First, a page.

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New Team Has Campus Thinking Green

Million Monitor Pledge Drive

With the recently formed Green Team spurring sustainability efforts all over campus, Smith is on track this year to offset thousands of dollars in increased energy costs and, equally as important, team members say, substantially reduce the emissions of pollution and environmentally damaging gases.

Already, following the Green Team’s initiative at August’s Central Check-In to sell low-wattage light bulbs to the community, the college will save an estimated $5,200 and 64,000 kilowatts (kWh, the standard unit of measure for electrical energy use) this academic year. According to calculations by Todd Holland, energy manager for Five Colleges, Inc., and a Green Team founding member, that savings is equal to the amount of energy it takes to light 51 average homes for a year.

The Green Team is a coalition of students, faculty and staff formed this past summer to implement ideas and strategies for realizing sustainability at Smith. An offshoot of the college’s Committee on Sustainability, the Green Team takes on the work of reducing energy use campuswide, following through on sustainability initiatives and exploring alternative forms of energy production.

“What we’re computing as 'savings' is really cost avoidance,” explains Holland. “Savings will partially offset rapidly rising energy prices, which in some cases have doubled since last year.”

“This energy savings will benefit the environment by reducing the emissions from power plants that supply our electricity,” adds Gary Hartwell, a project manager in the Physical Plant and a Green Team founding member. As a result of that reduction in energy use, the college will trim its carbon dioxide (a greenhouse gas) emission by 22 tons. “That’s equivalent to removing five cars from the road or planting 1,400 trees,” Hartwell recites.

The Green Team is also launching the Big Turn Off, a campaign to get employees in the habit of powering down lights and electrical appliances when not in use. In particular, the campaign is targeting unneeded hallway lights, which run multiple electrical circuits, lights in unused rooms, such as bathrooms and office kitchens, copy machines and coffee pots.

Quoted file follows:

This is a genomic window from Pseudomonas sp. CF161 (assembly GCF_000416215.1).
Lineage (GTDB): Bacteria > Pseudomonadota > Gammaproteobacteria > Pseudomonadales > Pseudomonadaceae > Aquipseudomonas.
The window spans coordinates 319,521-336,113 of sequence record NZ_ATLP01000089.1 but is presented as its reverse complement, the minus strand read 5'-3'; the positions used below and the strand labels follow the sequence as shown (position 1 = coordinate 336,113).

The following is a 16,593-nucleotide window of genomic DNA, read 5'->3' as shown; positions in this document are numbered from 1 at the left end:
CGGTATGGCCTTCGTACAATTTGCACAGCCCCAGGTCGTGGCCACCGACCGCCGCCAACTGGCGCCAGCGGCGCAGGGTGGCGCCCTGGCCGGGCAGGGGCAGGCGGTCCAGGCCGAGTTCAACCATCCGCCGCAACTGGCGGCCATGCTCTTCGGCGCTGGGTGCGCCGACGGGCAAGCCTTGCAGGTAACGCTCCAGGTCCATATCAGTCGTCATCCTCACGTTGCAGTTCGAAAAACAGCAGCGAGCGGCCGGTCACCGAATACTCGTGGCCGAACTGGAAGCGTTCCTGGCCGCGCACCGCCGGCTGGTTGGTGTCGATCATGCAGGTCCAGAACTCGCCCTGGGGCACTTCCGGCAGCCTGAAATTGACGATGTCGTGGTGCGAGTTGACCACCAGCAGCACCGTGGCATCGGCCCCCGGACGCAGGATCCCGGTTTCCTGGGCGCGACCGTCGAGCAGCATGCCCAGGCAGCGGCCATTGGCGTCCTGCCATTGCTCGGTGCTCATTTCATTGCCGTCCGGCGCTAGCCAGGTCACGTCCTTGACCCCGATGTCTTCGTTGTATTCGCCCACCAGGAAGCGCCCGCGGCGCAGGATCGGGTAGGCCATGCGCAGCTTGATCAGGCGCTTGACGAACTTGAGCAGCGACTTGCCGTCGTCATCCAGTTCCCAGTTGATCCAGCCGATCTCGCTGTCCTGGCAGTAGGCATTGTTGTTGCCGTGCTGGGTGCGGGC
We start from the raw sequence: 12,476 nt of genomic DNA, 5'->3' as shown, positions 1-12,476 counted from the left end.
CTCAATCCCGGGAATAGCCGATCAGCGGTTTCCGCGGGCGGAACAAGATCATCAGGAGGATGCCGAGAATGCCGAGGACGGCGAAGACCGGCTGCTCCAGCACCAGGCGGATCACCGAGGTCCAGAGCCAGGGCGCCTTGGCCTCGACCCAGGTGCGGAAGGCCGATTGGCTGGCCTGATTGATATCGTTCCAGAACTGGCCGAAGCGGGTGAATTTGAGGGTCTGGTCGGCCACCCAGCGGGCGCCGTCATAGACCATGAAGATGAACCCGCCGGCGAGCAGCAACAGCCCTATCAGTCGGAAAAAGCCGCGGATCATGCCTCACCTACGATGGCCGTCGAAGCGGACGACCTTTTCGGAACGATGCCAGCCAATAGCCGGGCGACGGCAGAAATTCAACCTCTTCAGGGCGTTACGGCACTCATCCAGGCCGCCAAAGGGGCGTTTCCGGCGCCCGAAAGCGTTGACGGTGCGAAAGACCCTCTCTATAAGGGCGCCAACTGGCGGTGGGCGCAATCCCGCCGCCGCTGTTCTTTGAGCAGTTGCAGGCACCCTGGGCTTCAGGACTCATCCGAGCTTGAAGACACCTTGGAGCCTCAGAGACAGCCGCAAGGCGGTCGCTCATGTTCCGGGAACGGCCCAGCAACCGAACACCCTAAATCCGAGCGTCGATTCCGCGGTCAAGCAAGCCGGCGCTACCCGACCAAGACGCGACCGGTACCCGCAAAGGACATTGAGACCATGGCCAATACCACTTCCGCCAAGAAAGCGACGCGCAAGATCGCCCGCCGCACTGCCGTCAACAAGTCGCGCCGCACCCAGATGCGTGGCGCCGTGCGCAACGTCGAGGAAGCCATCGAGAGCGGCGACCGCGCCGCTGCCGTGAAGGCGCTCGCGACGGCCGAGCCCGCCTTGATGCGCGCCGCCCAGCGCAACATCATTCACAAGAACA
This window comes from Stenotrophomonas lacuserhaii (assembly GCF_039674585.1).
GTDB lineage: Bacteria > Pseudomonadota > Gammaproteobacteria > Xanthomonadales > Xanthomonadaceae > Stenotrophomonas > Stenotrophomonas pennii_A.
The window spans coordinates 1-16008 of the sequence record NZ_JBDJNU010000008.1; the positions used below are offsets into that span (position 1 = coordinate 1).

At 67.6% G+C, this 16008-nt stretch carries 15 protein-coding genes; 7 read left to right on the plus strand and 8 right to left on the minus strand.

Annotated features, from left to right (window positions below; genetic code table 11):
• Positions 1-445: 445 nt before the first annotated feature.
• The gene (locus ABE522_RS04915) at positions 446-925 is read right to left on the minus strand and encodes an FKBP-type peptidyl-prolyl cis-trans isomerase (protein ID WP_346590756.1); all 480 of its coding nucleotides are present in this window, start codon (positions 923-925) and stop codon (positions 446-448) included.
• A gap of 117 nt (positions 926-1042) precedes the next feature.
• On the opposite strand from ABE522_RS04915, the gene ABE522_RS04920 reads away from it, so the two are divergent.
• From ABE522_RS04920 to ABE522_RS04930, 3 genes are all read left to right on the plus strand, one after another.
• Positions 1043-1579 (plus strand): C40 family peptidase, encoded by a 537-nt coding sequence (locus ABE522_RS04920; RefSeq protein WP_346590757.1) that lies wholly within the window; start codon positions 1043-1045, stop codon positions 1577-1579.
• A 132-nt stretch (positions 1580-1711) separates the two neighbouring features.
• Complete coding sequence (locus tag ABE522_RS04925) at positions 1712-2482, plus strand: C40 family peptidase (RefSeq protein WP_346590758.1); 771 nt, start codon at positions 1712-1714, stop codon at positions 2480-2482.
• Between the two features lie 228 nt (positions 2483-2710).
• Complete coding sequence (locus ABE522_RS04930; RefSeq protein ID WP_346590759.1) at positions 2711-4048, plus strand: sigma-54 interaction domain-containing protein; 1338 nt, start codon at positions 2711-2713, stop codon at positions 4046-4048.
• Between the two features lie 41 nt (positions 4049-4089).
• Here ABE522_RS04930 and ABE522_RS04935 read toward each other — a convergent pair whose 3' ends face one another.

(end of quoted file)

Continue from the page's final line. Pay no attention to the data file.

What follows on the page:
“Turning an idle appliance of unneeded light off generates 100 percent savings,” states a flyer for the campaign. “There is zero energy use, and therefore zero emissions, when you’ve turned it off. Please turn them on when you need them, and turn them off when you leave.”

In addition to coordinating the sale of light bulbs in August, and its ongoing effort to replace many incandescent bulbs on campus with low-wattage bulbs, Green Team personnel are pursuing a project to cut energy used for gymnasium lighting, overseeing the improvement of insulation on steam pipes, and collaborating on a new residence for Ada Comstock Scholars that will feature triple-paned windows and thicker walls filled with insulation.

The Green Team is also laying the groundwork for a transition to a “co-generation” power plant that will generate electricity and steam for heat at the same time. The plant is scheduled to be in use by fall 2007.

The Green Team is working with other sustainability groups on campus, such as Gaia: Smith Students for the Environment, Clean Energy for Smith (CES), and the Smith Environmental Coalition. Members of those groups are on the Green Team.

In May, the Green Team joined with Information Technology Services in the “Sleep is Good” campaign, which aims to enable 1,200 computer monitors to automatically shut down when the machine is not in use. The project works by activating a “sleep mode” feature on all Smith computers that will turn off the monitor (put it to sleep) after several minutes of idle time, without closing applications or interrupting the computer’s performance.

The promotion also encourages users to turn their computers off at night. Research by the Lawrence Berkeley National Labs and the Environmental Protection Agency shows that only 36 percent of users turn computers off after work, and that the average computer is idle for 58 percent of the work day. A common myth states that it's best to leave a computer running all the times, but modern computers are actually better off when shut down during non-use.

The Sleep is Good endeavor is in support of the Million Monitor Pledge Drive, a nationwide campaign projected to save $30 million this year, and enough energy to power 350,000 homes for a month. The Million Monitor Drive campaign at Smith, headed by Lindsey French ’08, head of CES. The Smith Sleep is Good campaign, in conjunction with the Million Monitor Drive, is projected to save $39,000 and 458,000 kWh per year.

With Smith College using energy at a clip of about 25,000,000 kWh per year (the equivalent of powering 2,800 American homes), at a rate of approximately $.08 per kWh (expected to nearly double in 2007), the formation of the Green Team and its collaboration with other sustainability groups on campus is none too soon.

The Green Team is: Ann Finley, area manager in dining services; Carole Fuller, director of strategic marketing; Gary Hartwell; Todd Holland;Linda LaFlam, supervisor of residential operations; Bob Dombkowski, supervisor of grounds; Katherine Thompson ’07, of Gaia; Lindsey French ’08; Mai Kobayashi ’06, of Smith Environmental Coalition; Crisi Clementi ’06, Earth Rep; Joanne McMullin Benkley, program coordinator for the Environmental Science and Policy Program; and L. David Smith, director of the Environmental Science and Policy Program.

Click here to view the Green Team Web site.

11/9/05
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